Extract from Missing Christopher
Copyright © Jayne Newling 2014
ublished by Allen & Unwin, June 2014
Overlooking the edge of the cliff from where my seventeen-year-old son died, I watched as a blond-haired toddler ran towards his mother and screamed. He had fallen and grazed his knees ten metres below, on the same rock Christopher’s body thumped and splintered. The boy’s white T-shirt was stained with red splotches, remnants of an icy-pole treat perhaps, and his blue tracksuit pants were split at the knee which he held with both pudgy hands as his mother tried to inspect the damage. She picked him up and carried him to the warm sand. I walked down the pathway, past the picnic bench and the now-consoled toddler who was distracted by his bucket and spade.
Large boulders formed a barrier between the cliff and the beach. Beyond, where the waves crashed over the rock pool at high tide, a high mesh fence protected bathers from falling rocks.
I knelt down to the rock for evidence of the toddler’s blood. There was nothing but the indent of my son’s broken body and if I closed my eyes, all I saw was blood gushing from his cracked skull into the black ocean, his right leg bent back, snapped in two. I saw a girl cradling his head with his favourite cream woollen jumper, begging him to open his eyes. I saw myself hyperventilating and restrained behind the fence by a policewoman. She shoved a brown paper bag over my nose and mouth and held it there against my will and ordered me to breathe deeply. I saw paramedics lifting my little boy onto a spinal board. I felt nothing. I heard nothing.
That was eleven years ago. I can now say my son is dead. I used to say we lost him, as though he was caught in some ephemeral haze and we were waiting for it to dissipate before he could be reunited into our family fold.
I used to say, when asked, that I have two children, as if Christopher, bookended by Ben and Nic, never existed. Then I tried saying three, to see if that was easier on my heart. I’d say Ben’s the eldest and Nic’s the baby and state their ages.
‘And the middle one?’ they would ask.
My heart would plummet and my eyes would throb with the weight of hot tears.
He’s dead. That’s it. There is no going back—except in my head.
In my head Christopher is now twenty-eight. I know what he looks like because his best friend, Ben ‘Murgy’ Murgatroyd, still comes to see me and they are like twins. They have the same shade of blond hair and their eyes are the blue on a kookaburra’s wing.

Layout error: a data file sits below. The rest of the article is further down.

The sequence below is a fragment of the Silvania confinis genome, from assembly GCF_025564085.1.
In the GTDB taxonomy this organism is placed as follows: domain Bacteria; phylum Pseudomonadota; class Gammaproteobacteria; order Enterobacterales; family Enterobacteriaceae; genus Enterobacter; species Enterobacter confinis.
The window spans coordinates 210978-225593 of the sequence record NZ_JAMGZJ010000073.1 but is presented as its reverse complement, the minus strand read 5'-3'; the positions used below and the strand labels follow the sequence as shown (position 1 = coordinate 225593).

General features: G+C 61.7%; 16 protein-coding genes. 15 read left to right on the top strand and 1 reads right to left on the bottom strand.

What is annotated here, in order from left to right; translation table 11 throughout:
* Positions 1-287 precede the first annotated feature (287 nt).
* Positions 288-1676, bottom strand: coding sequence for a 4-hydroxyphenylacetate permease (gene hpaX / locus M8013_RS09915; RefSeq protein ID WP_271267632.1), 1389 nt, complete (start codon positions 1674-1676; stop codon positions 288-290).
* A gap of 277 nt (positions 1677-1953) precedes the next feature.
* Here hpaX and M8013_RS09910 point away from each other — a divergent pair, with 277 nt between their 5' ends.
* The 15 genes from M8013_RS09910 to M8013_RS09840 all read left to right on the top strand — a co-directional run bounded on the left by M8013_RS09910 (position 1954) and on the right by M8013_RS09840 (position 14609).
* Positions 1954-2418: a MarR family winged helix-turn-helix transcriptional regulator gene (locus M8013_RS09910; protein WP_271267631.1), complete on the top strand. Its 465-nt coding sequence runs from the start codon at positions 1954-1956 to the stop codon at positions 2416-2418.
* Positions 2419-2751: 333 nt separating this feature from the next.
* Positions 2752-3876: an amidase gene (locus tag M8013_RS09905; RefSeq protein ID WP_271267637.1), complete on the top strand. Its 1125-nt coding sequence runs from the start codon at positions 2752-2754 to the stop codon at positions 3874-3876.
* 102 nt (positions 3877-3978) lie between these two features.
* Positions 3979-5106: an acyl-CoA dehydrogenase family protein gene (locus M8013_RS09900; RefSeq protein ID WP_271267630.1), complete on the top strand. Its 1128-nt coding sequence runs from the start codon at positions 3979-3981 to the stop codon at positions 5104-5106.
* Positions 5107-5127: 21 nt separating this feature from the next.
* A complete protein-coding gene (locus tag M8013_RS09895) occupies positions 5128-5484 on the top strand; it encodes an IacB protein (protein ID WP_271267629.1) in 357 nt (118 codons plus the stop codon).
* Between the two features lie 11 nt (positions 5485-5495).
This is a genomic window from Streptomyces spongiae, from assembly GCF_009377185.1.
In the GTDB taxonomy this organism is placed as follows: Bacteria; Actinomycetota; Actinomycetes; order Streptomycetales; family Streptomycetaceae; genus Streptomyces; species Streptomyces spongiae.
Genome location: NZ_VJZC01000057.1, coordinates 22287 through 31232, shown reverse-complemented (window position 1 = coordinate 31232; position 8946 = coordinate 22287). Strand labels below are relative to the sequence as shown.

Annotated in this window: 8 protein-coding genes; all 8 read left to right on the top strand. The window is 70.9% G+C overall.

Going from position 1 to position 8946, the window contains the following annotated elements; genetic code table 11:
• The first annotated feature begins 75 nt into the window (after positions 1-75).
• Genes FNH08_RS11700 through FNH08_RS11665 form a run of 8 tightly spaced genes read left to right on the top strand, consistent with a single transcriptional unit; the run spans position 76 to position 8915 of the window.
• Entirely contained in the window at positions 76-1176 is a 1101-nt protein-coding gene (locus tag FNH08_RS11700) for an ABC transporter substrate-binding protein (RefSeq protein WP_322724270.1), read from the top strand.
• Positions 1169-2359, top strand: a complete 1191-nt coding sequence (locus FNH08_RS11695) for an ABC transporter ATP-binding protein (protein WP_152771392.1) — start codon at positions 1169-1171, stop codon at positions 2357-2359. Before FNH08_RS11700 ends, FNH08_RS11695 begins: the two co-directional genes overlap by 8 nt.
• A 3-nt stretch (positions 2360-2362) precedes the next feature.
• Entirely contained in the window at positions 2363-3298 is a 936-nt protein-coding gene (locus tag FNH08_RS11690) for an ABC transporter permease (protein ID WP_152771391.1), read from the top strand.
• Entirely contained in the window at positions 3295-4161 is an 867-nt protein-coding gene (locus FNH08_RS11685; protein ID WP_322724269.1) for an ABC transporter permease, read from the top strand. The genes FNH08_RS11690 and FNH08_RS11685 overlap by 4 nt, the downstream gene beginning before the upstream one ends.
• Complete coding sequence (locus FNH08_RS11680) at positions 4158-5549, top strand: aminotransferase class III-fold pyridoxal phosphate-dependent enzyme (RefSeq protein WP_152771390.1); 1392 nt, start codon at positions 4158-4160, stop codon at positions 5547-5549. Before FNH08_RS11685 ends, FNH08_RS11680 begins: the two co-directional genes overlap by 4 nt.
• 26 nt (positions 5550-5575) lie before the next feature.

They have the same muscular frame and tanned skin and they smile with just enough teeth to be alluring. They both light up a room.
In my head Christopher hasn’t married yet. He wants to ensure he picks the right one. He’s in between jobs, surfing with Murgy in Bali.
He is much happier now. He isn’t frightened his depression will turn him into a freak. He is now a man, confident and self-assured, not the teenager who hid his fears from friends and family. He is not the boy who gambled with life and lost.
In my head I am home on the night he drives to the southern end of Avalon beach on Sydney’s Northern Beaches, kicks his car mirror and throws it and his mobile phone over the cliff. We are sitting in the kitchen drinking a cup of hot chocolate.
He is crying and I kiss the brown birthmark on his neck. He isn’t drunk and angry but sad and quiet. We speak in whispers. His fears, once expressed, evanesce into the four walls surrounding us. He goes to bed. I mould the doona into the undulations of his tall and lean frame and stroke the thickening stubble on his cheek until he falls asleep. And in my head he is there in the morning, dressed for school, eating a large plate of bacon and eggs with sourdough toast and baked beans.
That was me then. Eleven years ago before I lost my son. There was always tomorrow and it didn’t matter how hard life was, my husband Phil and I could survive anything. We’d been together since high school and our love was strong—we were still best friends. Even when Ben developed depression at sixteen and hid in his room for six months, followed shortly after by Nic who saw the walls moving in and wanted to kill people, we worked together to try to free our children’s minds. Then, several months later, Christopher went off the rails and the impact was like someone had thrown a Molotov cocktail into our living room.
There’s another place in my head which I never talk about. If I do, I fear I’ll have to live there, forever. But it’s there—just for me, like a dormant cancer cell waiting to splay its tentacles. It takes over me, paints me black and smells of bleach. It’s insidious and it’s always there behind my sane veneer, pretending to be padlocked by time. In this place I see a little boy trapped on a train.
He is screaming, tears falling in rivulets down his reddened, crushed face. His tiny fists bang soundlessly on the window. I’m on the platform running to jump on but as I do, the door closes. The train goes round and round a circular track and with each circuit the boy loses energy until he is no longer there.
And in this same place, his grown body is plummeting through the cold, dark air. There is no moon, there are no stars. The only illumination is the twinkling of streetlights across the beach to the next headland.
He is on his back, an inverted parachute, arms and legs to the heavens. He falls past his dented car mirror and the many parts of his shattered phone dot the precipice like jewels. Jagged rocks fly by; an errant dandelion, closed for the night, bows to the sudden disturbance, and the black mass of concrete and sandstone waits.
How long would it take? What was he thinking? Did he change his mind? Was he scared? I know he hated the dark.
In this place it is my fault. I didn’t love enough, listen enough, care enough. There are no beautiful memories here. In this place, I am forced to go back to that Thursday night in August 2002, and watch my son die over and over and over again—in slow motion.
It was just before midnight. It was dark and I could just see the ghostly outline of a woman standing on a rock, purging herself in regular spasms, gagging like an injured animal.